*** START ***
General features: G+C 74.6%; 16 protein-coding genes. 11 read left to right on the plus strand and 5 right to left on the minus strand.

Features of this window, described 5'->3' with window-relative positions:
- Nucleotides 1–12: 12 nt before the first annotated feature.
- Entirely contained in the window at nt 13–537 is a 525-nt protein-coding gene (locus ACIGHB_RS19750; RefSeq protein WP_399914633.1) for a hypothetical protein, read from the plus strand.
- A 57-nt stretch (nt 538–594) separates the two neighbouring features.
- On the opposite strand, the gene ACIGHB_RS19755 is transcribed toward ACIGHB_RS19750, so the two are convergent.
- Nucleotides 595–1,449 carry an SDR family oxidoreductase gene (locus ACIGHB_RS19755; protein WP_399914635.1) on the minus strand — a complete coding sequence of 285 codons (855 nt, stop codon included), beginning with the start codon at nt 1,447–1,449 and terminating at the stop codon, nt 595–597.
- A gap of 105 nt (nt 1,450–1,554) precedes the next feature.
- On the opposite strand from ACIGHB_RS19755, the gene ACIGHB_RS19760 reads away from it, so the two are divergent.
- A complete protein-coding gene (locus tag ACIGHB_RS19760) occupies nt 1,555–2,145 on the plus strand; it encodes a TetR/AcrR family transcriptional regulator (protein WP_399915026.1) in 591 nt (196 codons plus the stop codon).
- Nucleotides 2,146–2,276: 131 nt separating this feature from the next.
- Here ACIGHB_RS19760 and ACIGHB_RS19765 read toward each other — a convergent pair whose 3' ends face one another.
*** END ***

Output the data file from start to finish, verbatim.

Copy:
General features: G+C 74.6%; 16 protein-coding genes. 11 read left to right on the plus strand and 5 right to left on the minus strand.

Features of this window, described 5'->3' with window-relative positions:
- Nucleotides 1–12: 12 nt before the first annotated feature.
- Entirely contained in the window at nt 13–537 is a 525-nt protein-coding gene (locus ACIGHB_RS19750; RefSeq protein WP_399914633.1) for a hypothetical protein, read from the plus strand.
- A 57-nt stretch (nt 538–594) separates the two neighbouring features.
- On the opposite strand, the gene ACIGHB_RS19755 is transcribed toward ACIGHB_RS19750, so the two are convergent.
- Nucleotides 595–1,449 carry an SDR family oxidoreductase gene (locus ACIGHB_RS19755; protein WP_399914635.1) on the minus strand — a complete coding sequence of 285 codons (855 nt, stop codon included), beginning with the start codon at nt 1,447–1,449 and terminating at the stop codon, nt 595–597.
- A gap of 105 nt (nt 1,450–1,554) precedes the next feature.
- On the opposite strand from ACIGHB_RS19755, the gene ACIGHB_RS19760 reads away from it, so the two are divergent.
- A complete protein-coding gene (locus tag ACIGHB_RS19760) occupies nt 1,555–2,145 on the plus strand; it encodes a TetR/AcrR family transcriptional regulator (protein WP_399915026.1) in 591 nt (196 codons plus the stop codon).
- Nucleotides 2,146–2,276: 131 nt separating this feature from the next.
- Here ACIGHB_RS19760 and ACIGHB_RS19765 read toward each other — a convergent pair whose 3' ends face one another.